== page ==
In a brief review regarding the nature of supernovae, Italian astronomer Nino Panagia highlights the major issues associated with the current understanding of supernovae. Panagia points out that while supernovae of Type Ia are used as perfect “standard candles” (that is, distance markers), they are not so perfect. Type Ia supernovae provide the evidence for the accelerated expansion of our universe and if their results are questioned, so must the conclusions about our universe. Read about the questions that remain regarding supernovae explosions and their nature, online here.
You hear a lot about supernovae explosions, but did you ever think what it’s like to be there when a Type II (core-collapse) supernova explodes? In a paper released today, Canadian astronomers provide the latest computer simulations of Type II supernovae. You can see their animations, which have been enhanced with the effects of the additional heating caused by neutrinos, online at http://www.cita.utoronto.ca/~fernandez/alpha_movies.html And if you wish to read about how these simulations were done, you can read their paper online at http://xxx.lanl.gov/PS_cache/arxiv/pdf/0812/0812.4574v1.pdf
If you think cosmologists are settled about the best model of the universe, you are mistaken. Just today, there appeared a paper online at http://xxx.lanl.gov/PS_cache/arxiv/pdf/081/0812.3912v1.pdf which seeks to provide an alternative to the standard dark energy model while still explaining the supernovae Type Ia results which lead us to believe in the accelerating expansion of the universe. In another paper available online at http://xxx.lanl.gov/PS_cache/arxiv/pdf/0809/0809.3761v2.pdf and accepted for publication in Physical Review Letters, Canadian astronomers provide yet another alternative view of cosmology, without the need for the standard view of dark energy. And yet another paper on dark energy modeling was released today, and is available online at http://xxx.lanl.gov/PS_cache/arxiv/pdf/081/0812.3901v1.pdf within which the interactions of dark energy and cold dark matter are examined.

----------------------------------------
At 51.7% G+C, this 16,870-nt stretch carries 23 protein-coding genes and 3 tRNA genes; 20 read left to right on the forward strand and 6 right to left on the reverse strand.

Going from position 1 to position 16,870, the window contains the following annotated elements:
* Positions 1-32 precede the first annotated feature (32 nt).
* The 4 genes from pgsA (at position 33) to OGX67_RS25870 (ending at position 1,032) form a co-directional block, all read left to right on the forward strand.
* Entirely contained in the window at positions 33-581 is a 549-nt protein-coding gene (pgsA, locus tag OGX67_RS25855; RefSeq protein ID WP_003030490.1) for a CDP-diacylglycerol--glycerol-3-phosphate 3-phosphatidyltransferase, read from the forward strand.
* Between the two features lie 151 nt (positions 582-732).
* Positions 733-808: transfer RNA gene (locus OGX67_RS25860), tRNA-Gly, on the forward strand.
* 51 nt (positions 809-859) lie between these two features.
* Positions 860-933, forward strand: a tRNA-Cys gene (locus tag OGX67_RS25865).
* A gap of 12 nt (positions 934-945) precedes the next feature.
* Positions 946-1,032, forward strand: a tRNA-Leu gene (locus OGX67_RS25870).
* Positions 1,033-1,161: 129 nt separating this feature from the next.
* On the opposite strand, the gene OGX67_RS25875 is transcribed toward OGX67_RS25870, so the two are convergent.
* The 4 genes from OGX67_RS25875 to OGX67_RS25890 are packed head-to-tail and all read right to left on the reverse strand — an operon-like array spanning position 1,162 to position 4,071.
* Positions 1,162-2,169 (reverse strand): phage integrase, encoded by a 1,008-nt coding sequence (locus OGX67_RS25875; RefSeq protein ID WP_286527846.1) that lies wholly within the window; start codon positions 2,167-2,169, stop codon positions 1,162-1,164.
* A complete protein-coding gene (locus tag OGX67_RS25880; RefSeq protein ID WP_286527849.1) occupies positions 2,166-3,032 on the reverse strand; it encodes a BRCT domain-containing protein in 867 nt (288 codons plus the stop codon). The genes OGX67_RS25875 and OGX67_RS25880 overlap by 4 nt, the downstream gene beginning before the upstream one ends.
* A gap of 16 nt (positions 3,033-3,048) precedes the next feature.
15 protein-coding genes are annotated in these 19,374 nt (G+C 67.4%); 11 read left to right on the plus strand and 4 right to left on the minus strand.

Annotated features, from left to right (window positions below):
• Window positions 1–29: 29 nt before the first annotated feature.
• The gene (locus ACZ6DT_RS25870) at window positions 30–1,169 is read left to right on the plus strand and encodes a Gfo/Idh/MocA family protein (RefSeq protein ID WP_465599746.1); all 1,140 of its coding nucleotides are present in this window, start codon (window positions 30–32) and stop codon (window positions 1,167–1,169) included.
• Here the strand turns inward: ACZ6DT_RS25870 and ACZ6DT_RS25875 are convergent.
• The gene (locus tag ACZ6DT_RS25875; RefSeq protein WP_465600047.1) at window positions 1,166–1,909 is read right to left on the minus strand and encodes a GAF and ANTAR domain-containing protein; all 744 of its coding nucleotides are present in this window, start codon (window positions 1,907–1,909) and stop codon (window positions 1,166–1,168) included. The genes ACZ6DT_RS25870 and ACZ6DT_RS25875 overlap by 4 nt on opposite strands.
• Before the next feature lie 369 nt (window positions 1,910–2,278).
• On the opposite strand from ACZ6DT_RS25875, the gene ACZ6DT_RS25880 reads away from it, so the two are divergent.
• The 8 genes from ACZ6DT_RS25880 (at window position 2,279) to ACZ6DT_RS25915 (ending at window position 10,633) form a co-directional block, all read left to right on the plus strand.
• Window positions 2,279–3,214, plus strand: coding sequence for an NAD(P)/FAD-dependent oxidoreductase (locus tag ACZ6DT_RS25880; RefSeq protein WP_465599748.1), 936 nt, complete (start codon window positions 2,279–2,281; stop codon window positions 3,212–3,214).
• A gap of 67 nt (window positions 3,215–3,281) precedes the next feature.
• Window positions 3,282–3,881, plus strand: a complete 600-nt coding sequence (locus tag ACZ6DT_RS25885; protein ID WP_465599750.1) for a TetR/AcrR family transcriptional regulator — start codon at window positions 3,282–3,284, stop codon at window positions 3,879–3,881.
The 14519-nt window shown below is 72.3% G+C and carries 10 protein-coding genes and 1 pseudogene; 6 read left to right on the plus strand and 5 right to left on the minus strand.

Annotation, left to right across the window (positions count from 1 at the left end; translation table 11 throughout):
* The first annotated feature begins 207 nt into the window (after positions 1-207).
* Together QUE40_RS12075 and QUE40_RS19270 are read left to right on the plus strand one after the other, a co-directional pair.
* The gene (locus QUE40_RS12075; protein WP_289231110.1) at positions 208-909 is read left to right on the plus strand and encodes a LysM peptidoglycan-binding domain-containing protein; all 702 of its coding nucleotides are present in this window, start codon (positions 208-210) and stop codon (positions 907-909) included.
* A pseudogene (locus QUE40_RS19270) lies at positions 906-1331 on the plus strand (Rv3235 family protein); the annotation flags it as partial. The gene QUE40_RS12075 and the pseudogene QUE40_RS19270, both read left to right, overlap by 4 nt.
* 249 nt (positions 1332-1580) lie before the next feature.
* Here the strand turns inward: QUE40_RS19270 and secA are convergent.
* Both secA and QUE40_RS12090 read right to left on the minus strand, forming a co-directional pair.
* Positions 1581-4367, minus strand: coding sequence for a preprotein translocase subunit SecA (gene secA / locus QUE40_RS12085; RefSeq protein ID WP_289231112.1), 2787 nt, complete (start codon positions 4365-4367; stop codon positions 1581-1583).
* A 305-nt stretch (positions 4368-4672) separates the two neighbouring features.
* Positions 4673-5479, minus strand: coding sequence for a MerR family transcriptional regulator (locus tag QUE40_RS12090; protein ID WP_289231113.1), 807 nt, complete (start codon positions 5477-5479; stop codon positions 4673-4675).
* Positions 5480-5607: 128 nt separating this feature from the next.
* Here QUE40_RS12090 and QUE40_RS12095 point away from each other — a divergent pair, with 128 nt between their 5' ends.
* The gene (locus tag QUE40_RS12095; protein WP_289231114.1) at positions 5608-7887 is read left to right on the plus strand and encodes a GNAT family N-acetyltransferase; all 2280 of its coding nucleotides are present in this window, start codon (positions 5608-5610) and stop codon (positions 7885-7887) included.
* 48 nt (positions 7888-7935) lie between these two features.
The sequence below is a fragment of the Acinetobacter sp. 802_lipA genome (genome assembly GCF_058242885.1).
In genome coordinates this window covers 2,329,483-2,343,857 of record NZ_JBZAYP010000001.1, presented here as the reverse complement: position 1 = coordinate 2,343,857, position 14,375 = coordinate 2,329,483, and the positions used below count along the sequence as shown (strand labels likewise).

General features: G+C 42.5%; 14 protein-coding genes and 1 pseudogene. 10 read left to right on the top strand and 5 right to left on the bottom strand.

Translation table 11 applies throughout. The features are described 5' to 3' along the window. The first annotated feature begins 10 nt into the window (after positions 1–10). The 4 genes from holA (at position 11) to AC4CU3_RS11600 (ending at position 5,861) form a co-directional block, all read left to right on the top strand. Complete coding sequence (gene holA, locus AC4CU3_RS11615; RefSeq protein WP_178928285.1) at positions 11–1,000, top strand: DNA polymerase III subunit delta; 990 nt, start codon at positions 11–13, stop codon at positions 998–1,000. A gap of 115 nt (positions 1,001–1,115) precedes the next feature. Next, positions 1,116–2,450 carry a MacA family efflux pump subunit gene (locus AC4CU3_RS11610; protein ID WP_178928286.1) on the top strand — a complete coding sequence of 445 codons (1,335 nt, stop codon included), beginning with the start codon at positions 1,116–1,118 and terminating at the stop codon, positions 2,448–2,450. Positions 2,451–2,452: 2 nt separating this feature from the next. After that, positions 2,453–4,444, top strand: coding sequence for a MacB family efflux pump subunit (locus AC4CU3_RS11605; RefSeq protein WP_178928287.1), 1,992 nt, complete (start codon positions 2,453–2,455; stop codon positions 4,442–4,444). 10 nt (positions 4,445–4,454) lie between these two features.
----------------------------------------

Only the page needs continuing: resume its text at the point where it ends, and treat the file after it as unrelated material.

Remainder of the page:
Cosmic dust is an important field of study as it is the dust in nebulae which helps form things such as stars and planets. So where did all the dust out there come from? One NASA scientist joined a group of Japanese astronomers in modeling the formation and evolution of dust in primordial supernovae. They use observations of supernova remnants from the oldest known supernovae (called Population III supernovae) to test the results of their models. Learn more about the origins of cosmic dust online at http://xxx.lanl.gov/PS_cache/arxiv/pdf/0812/0812.1448v1.pdf And if you are curious about cosmic dust in general, you may want to take a look at a popular level presentation done by a colleague (Joe Weingartner) at http://physics.gmu.edu/~joe/NOVAC.pdf
The accelerating expansion of the universe and the existence of dark energy was necessary to explain the first results of a survey of Type Ia supernovae. In a continuing report about high redshift (most distant) supernovae, scientists of the ESSENCE team provide the latest information from their data after four years of operation. If you were curious about the acronym, ESSENCE stands for “Equation of State: SupErNovae trace Cosmic Expansion.” To learn more about this effort to better understand dark energy and the accelerating expansion of the universe, see the team’s latest paper at http://xxx.lanl.gov/PS_cache/arxiv/pdf/0811/0811.4424v1.pdf